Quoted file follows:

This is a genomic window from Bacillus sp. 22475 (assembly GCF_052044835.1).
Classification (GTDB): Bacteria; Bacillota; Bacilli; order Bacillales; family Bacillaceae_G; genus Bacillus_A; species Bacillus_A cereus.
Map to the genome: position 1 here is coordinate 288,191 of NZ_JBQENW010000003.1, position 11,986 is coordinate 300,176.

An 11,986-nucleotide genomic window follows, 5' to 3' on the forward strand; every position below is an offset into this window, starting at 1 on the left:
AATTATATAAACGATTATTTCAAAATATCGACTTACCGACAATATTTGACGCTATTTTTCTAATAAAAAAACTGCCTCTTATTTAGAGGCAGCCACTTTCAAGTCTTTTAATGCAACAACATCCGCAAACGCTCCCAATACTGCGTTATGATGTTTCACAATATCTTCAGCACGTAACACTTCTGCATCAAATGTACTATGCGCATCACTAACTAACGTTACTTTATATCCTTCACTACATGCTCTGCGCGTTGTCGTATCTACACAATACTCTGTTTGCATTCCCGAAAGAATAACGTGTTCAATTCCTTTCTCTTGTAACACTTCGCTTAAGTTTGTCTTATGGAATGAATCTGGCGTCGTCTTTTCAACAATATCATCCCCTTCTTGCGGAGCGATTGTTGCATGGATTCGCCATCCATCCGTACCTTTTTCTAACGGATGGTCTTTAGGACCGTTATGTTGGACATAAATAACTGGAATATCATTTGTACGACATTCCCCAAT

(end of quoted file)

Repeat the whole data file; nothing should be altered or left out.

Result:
This is a genomic window from Bacillus sp. 22475 (assembly GCF_052044835.1).
Classification (GTDB): Bacteria; Bacillota; Bacilli; order Bacillales; family Bacillaceae_G; genus Bacillus_A; species Bacillus_A cereus.
Map to the genome: position 1 here is coordinate 288,191 of NZ_JBQENW010000003.1, position 11,986 is coordinate 300,176.

An 11,986-nucleotide genomic window follows, 5' to 3' on the forward strand; every position below is an offset into this window, starting at 1 on the left:
AATTATATAAACGATTATTTCAAAATATCGACTTACCGACAATATTTGACGCTATTTTTCTAATAAAAAAACTGCCTCTTATTTAGAGGCAGCCACTTTCAAGTCTTTTAATGCAACAACATCCGCAAACGCTCCCAATACTGCGTTATGATGTTTCACAATATCTTCAGCACGTAACACTTCTGCATCAAATGTACTATGCGCATCACTAACTAACGTTACTTTATATCCTTCACTACATGCTCTGCGCGTTGTCGTATCTACACAATACTCTGTTTGCATTCCCGAAAGAATAACGTGTTCAATTCCTTTCTCTTGTAACACTTCGCTTAAGTTTGTCTTATGGAATGAATCTGGCGTCGTCTTTTCAACAATATCATCCCCTTCTTGCGGAGCGATTGTTGCATGGATTCGCCATCCATCCGTACCTTTTTCTAACGGATGGTCTTTAGGACCGTTATGTTGGACATAAATAACTGGAATATCATTTGTACGACATTCCCCAAT